Normally it is not.
When using a knife to cut kosher food there are two requirements.
- That the knife is completely clean.
- That the knife has not been used since it was cleaned/kashered for 24 hours.
Normally, a person might want to argue that the Fish is cold and so none of these are really issues. However, Sushi is normally NOT halachically cold.
There are two types of "heat" when dealing with kashrut.
- Physical heat, such that your hand would not want to touch it.
- Spicy "heat", which has a strong flavor.
Under spicy "heat", the common example is an Onion. If the knife cuts an onion, and before cleaning off the knife cuts squid or cooked eel, or a number of other unkosher foods found at a place that serves Sashimi, or more likely, even cuts them at the same time, the knife is no longer kosher. In a restaurant that serves sashimi there is a good chance that Wasabi, Soy Sauce, Radish, Rice wine Vinegar, Ginger, or many other vegetables, all of which count as "hot" will have treifed up the knife less than 24 hours before your sashimi was cut.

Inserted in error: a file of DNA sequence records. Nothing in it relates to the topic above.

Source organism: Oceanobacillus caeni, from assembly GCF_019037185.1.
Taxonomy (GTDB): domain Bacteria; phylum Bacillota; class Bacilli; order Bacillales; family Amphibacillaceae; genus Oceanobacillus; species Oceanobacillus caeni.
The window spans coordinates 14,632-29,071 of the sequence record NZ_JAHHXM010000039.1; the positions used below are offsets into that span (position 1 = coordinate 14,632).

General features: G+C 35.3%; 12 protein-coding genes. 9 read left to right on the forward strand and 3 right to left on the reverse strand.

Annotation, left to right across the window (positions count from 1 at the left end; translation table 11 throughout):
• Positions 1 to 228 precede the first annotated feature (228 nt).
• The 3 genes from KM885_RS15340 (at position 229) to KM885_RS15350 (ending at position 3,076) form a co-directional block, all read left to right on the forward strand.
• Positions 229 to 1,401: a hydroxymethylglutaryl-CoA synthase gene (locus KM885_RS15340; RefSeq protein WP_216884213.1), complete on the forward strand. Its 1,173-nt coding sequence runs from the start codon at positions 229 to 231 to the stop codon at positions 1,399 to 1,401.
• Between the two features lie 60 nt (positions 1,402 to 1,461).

I have heard of people who have their own knife which they have given to a sushi chef in places where kosher agencies are not around.
Edit: I see the need to quote a source here so:
Furthermore, davar charif is not limited to imparting tastes into
food; it can also impart a taste into a utensil. One scenario would be
when a mixture of meat and sharp spices is being chopped with a blade.
The sharpness of the spices combined with the pressure of the blade
will cause the meat taste to become absorbed into the chopper.
This stringency is also relevant to cutting boards. The Chochmas
Odom discusses cutting a piece of salty herring (a davar charif) on
a non-kosher plate. He states that the combination of the sharp taste
and the pressure from the blade will draw absorbed issur out from the
plate and impart it into the fish. Similarly, Rav Shlomo Kluger
writes that if an onion was cut with a fleishig knife on top of a
milchig plate, both the onion and the knife will absorb a combination
of meat and milk tastes, thus rendering them both non-kosher.